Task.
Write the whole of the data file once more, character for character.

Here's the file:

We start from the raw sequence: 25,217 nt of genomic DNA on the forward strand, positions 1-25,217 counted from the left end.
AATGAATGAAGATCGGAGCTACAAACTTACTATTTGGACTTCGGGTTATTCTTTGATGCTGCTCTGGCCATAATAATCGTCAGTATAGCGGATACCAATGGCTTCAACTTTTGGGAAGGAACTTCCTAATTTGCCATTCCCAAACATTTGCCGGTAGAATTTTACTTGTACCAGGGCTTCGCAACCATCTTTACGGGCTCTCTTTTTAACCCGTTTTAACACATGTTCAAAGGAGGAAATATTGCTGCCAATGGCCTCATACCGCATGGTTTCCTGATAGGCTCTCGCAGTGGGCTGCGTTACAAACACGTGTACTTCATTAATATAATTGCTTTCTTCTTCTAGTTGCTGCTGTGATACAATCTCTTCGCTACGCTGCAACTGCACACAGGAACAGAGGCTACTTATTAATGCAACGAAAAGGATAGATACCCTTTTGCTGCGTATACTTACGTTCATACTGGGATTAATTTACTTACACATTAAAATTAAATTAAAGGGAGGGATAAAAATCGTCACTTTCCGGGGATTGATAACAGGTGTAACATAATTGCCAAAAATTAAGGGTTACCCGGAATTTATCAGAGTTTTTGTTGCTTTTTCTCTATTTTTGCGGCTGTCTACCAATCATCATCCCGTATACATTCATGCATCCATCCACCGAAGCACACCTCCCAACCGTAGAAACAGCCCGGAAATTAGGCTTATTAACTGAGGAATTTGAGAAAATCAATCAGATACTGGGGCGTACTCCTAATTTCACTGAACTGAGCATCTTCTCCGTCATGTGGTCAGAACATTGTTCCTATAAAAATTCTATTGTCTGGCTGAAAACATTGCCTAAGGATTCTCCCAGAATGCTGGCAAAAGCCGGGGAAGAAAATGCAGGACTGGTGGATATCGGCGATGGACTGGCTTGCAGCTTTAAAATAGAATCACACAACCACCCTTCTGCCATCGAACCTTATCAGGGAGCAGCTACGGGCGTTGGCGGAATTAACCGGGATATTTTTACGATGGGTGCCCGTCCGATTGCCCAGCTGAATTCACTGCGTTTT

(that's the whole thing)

We start from the raw sequence: 25,217 nt of genomic DNA on the forward strand, positions 1-25,217 counted from the left end.
AATGAATGAAGATCGGAGCTACAAACTTACTATTTGGACTTCGGGTTATTCTTTGATGCTGCTCTGGCCATAATAATCGTCAGTATAGCGGATACCAATGGCTTCAACTTTTGGGAAGGAACTTCCTAATTTGCCATTCCCAAACATTTGCCGGTAGAATTTTACTTGTACCAGGGCTTCGCAACCATCTTTACGGGCTCTCTTTTTAACCCGTTTTAACACATGTTCAAAGGAGGAAATATTGCTGCCAATGGCCTCATACCGCATGGTTTCCTGATAGGCTCTCGCAGTGGGCTGCGTTACAAACACGTGTACTTCATTAATATAATTGCTTTCTTCTTCTAGTTGCTGCTGTGATACAATCTCTTCGCTACGCTGCAACTGCACACAGGAACAGAGGCTACTTATTAATGCAACGAAAAGGATAGATACCCTTTTGCTGCGTATACTTACGTTCATACTGGGATTAATTTACTTACACATTAAAATTAAATTAAAGGGAGGGATAAAAATCGTCACTTTCCGGGGATTGATAACAGGTGTAACATAATTGCCAAAAATTAAGGGTTACCCGGAATTTATCAGAGTTTTTGTTGCTTTTTCTCTATTTTTGCGGCTGTCTACCAATCATCATCCCGTATACATTCATGCATCCATCCACCGAAGCACACCTCCCAACCGTAGAAACAGCCCGGAAATTAGGCTTATTAACTGAGGAATTTGAGAAAATCAATCAGATACTGGGGCGTACTCCTAATTTCACTGAACTGAGCATCTTCTCCGTCATGTGGTCAGAACATTGTTCCTATAAAAATTCTATTGTCTGGCTGAAAACATTGCCTAAGGATTCTCCCAGAATGCTGGCAAAAGCCGGGGAAGAAAATGCAGGACTGGTGGATATCGGCGATGGACTGGCTTGCAGCTTTAAAATAGAATCACACAACCACCCTTCTGCCATCGAACCTTATCAGGGAGCAGCTACGGGCGTTGGCGGAATTAACCGGGATATTTTTACGATGGGTGCCCGTCCGATTGCCCAGCTGAATTCACTGCGTTTT